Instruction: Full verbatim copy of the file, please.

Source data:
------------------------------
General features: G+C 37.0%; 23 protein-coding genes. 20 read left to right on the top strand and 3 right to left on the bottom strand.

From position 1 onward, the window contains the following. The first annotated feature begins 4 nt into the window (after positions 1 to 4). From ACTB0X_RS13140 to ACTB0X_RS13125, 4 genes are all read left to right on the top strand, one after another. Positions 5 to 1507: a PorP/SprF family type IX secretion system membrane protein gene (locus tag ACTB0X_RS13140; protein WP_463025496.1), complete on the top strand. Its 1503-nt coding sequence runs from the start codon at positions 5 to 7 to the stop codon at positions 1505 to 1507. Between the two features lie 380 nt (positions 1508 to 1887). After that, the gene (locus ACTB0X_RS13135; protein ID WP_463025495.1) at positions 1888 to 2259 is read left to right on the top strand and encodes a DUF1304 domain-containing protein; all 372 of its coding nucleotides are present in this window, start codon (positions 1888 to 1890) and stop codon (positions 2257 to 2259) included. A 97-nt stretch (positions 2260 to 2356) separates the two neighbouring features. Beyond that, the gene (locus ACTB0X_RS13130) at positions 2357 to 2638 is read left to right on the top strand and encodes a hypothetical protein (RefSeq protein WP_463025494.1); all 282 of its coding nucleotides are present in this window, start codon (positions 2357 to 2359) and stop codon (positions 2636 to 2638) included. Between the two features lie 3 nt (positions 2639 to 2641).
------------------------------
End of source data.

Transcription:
General features: G+C 37.0%; 23 protein-coding genes. 20 read left to right on the top strand and 3 right to left on the bottom strand.

From position 1 onward, the window contains the following. The first annotated feature begins 4 nt into the window (after positions 1 to 4). From ACTB0X_RS13140 to ACTB0X_RS13125, 4 genes are all read left to right on the top strand, one after another. Positions 5 to 1507: a PorP/SprF family type IX secretion system membrane protein gene (locus tag ACTB0X_RS13140; protein WP_463025496.1), complete on the top strand. Its 1503-nt coding sequence runs from the start codon at positions 5 to 7 to the stop codon at positions 1505 to 1507. Between the two features lie 380 nt (positions 1508 to 1887). After that, the gene (locus ACTB0X_RS13135; protein ID WP_463025495.1) at positions 1888 to 2259 is read left to right on the top strand and encodes a DUF1304 domain-containing protein; all 372 of its coding nucleotides are present in this window, start codon (positions 1888 to 1890) and stop codon (positions 2257 to 2259) included. A 97-nt stretch (positions 2260 to 2356) separates the two neighbouring features. Beyond that, the gene (locus ACTB0X_RS13130) at positions 2357 to 2638 is read left to right on the top strand and encodes a hypothetical protein (RefSeq protein WP_463025494.1); all 282 of its coding nucleotides are present in this window, start codon (positions 2357 to 2359) and stop codon (positions 2636 to 2638) included. Between the two features lie 3 nt (positions 2639 to 2641).